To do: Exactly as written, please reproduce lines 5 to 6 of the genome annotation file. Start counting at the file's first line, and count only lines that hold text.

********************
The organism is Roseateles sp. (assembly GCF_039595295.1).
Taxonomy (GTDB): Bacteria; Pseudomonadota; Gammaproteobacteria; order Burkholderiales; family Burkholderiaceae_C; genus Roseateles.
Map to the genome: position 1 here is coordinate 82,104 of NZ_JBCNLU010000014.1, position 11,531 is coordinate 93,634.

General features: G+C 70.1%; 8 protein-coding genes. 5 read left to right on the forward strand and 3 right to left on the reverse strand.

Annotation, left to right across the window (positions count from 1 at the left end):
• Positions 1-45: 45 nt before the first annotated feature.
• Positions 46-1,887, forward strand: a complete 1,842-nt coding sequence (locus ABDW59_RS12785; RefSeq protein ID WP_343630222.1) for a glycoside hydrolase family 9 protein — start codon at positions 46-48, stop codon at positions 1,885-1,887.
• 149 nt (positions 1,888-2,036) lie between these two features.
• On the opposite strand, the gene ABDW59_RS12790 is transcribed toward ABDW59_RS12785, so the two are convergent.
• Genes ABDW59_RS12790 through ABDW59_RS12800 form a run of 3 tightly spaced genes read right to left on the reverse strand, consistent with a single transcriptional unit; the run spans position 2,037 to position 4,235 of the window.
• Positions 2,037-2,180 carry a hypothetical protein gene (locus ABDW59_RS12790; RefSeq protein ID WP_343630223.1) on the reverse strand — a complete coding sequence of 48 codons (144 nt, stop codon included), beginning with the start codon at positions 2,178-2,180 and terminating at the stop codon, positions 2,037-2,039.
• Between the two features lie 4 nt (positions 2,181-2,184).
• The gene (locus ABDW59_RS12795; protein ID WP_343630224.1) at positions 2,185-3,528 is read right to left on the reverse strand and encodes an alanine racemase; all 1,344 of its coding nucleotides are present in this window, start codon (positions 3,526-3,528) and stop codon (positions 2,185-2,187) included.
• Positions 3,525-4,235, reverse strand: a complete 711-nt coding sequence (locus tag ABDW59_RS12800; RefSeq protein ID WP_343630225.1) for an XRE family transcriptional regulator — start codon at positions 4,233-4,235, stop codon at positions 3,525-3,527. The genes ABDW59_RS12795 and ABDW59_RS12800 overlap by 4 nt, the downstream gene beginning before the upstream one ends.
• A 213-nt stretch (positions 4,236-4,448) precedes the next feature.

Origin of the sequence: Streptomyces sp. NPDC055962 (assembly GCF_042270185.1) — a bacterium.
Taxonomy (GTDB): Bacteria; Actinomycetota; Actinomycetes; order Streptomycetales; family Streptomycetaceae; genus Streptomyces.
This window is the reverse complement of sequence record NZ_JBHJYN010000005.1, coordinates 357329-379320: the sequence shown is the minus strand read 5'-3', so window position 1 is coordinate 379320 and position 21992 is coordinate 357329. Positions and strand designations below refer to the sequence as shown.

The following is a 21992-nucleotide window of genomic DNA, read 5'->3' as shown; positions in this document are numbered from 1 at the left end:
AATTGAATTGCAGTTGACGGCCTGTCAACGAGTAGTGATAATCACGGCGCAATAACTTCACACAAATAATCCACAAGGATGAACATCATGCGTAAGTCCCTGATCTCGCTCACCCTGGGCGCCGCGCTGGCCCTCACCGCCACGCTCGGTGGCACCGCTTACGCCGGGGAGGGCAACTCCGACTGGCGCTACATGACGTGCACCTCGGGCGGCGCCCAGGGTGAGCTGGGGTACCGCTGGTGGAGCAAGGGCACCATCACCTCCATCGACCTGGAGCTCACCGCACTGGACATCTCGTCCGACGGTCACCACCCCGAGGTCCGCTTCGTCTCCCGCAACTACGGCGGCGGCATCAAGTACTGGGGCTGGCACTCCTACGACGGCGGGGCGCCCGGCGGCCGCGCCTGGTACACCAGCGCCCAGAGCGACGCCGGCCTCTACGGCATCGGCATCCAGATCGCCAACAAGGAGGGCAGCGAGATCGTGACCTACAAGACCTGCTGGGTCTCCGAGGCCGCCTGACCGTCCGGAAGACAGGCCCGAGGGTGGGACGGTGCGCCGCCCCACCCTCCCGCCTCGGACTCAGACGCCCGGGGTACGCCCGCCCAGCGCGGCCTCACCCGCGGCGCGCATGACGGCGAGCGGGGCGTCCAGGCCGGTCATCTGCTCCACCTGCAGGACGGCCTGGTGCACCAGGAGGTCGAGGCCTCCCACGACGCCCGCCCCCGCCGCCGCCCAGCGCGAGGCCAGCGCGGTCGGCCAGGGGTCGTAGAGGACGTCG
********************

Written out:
Annotation, left to right across the window (positions count from 1 at the left end):
• Positions 1-45: 45 nt before the first annotated feature.